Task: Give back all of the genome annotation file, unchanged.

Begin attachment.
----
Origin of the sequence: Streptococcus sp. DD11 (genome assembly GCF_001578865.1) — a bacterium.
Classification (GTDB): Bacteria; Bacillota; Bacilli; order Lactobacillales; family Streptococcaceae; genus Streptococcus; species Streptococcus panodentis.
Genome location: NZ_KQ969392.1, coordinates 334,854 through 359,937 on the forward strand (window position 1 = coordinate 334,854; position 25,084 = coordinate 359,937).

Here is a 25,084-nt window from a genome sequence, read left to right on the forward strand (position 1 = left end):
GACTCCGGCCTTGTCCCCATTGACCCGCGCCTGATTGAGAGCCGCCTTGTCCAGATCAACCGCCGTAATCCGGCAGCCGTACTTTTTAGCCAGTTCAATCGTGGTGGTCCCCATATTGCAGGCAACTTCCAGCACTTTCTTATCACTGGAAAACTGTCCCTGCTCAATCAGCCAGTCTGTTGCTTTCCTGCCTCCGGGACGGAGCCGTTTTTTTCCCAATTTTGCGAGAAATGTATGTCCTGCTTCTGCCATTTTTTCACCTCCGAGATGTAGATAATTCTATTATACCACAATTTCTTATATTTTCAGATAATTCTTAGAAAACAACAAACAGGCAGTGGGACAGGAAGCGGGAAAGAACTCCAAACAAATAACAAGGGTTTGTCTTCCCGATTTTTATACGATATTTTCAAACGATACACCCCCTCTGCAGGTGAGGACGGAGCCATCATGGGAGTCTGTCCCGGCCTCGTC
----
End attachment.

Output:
Origin of the sequence: Streptococcus sp. DD11 (genome assembly GCF_001578865.1) — a bacterium.
Classification (GTDB): Bacteria; Bacillota; Bacilli; order Lactobacillales; family Streptococcaceae; genus Streptococcus; species Streptococcus panodentis.
Genome location: NZ_KQ969392.1, coordinates 334,854 through 359,937 on the forward strand (window position 1 = coordinate 334,854; position 25,084 = coordinate 359,937).

Here is a 25,084-nt window from a genome sequence, read left to right on the forward strand (position 1 = left end):
GACTCCGGCCTTGTCCCCATTGACCCGCGCCTGATTGAGAGCCGCCTTGTCCAGATCAACCGCCGTAATCCGGCAGCCGTACTTTTTAGCCAGTTCAATCGTGGTGGTCCCCATATTGCAGGCAACTTCCAGCACTTTCTTATCACTGGAAAACTGTCCCTGCTCAATCAGCCAGTCTGTTGCTTTCCTGCCTCCGGGACGGAGCCGTTTTTTTCCCAATTTTGCGAGAAATGTATGTCCTGCTTCTGCCATTTTTTCACCTCCGAGATGTAGATAATTCTATTATACCACAATTTCTTATATTTTCAGATAATTCTTAGAAAACAACAAACAGGCAGTGGGACAGGAAGCGGGAAAGAACTCCAAACAAATAACAAGGGTTTGTCTTCCCGATTTTTATACGATATTTTCAAACGATACACCCCCTCTGCAGGTGAGGACGGAGCCATCATGGGAGTCTGTCCCGGCCTCGTC